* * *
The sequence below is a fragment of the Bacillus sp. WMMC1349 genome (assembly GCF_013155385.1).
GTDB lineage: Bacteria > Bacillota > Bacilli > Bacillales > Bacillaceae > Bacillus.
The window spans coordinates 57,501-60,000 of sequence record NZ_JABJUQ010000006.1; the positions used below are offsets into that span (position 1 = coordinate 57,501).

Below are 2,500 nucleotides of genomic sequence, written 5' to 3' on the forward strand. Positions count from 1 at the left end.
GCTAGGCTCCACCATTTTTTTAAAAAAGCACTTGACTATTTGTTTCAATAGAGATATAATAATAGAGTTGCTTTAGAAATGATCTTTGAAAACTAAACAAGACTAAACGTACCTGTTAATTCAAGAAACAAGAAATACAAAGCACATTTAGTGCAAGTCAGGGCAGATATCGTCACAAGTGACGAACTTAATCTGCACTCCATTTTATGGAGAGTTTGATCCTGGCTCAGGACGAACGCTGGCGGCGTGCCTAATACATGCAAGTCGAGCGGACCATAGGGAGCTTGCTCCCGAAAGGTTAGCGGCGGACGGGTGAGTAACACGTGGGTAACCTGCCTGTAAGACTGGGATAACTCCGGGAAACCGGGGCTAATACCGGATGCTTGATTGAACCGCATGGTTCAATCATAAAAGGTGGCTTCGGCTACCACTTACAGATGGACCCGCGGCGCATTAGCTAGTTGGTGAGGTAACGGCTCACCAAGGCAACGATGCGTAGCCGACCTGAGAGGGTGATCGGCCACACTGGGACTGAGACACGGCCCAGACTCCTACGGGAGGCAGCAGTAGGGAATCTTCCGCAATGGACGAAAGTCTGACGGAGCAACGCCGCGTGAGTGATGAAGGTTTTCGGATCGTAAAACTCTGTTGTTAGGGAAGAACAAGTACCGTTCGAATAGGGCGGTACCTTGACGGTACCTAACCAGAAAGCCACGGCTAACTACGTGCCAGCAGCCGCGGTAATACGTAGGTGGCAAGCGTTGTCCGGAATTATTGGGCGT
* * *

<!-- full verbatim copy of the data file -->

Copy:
The sequence below is a fragment of the Bacillus sp. WMMC1349 genome (assembly GCF_013155385.1).
GTDB lineage: Bacteria > Bacillota > Bacilli > Bacillales > Bacillaceae > Bacillus.
The window spans coordinates 57,501-60,000 of sequence record NZ_JABJUQ010000006.1; the positions used below are offsets into that span (position 1 = coordinate 57,501).

Below are 2,500 nucleotides of genomic sequence, written 5' to 3' on the forward strand. Positions count from 1 at the left end.
GCTAGGCTCCACCATTTTTTTAAAAAAGCACTTGACTATTTGTTTCAATAGAGATATAATAATAGAGTTGCTTTAGAAATGATCTTTGAAAACTAAACAAGACTAAACGTACCTGTTAATTCAAGAAACAAGAAATACAAAGCACATTTAGTGCAAGTCAGGGCAGATATCGTCACAAGTGACGAACTTAATCTGCACTCCATTTTATGGAGAGTTTGATCCTGGCTCAGGACGAACGCTGGCGGCGTGCCTAATACATGCAAGTCGAGCGGACCATAGGGAGCTTGCTCCCGAAAGGTTAGCGGCGGACGGGTGAGTAACACGTGGGTAACCTGCCTGTAAGACTGGGATAACTCCGGGAAACCGGGGCTAATACCGGATGCTTGATTGAACCGCATGGTTCAATCATAAAAGGTGGCTTCGGCTACCACTTACAGATGGACCCGCGGCGCATTAGCTAGTTGGTGAGGTAACGGCTCACCAAGGCAACGATGCGTAGCCGACCTGAGAGGGTGATCGGCCACACTGGGACTGAGACACGGCCCAGACTCCTACGGGAGGCAGCAGTAGGGAATCTTCCGCAATGGACGAAAGTCTGACGGAGCAACGCCGCGTGAGTGATGAAGGTTTTCGGATCGTAAAACTCTGTTGTTAGGGAAGAACAAGTACCGTTCGAATAGGGCGGTACCTTGACGGTACCTAACCAGAAAGCCACGGCTAACTACGTGCCAGCAGCCGCGGTAATACGTAGGTGGCAAGCGTTGTCCGGAATTATTGGGCGT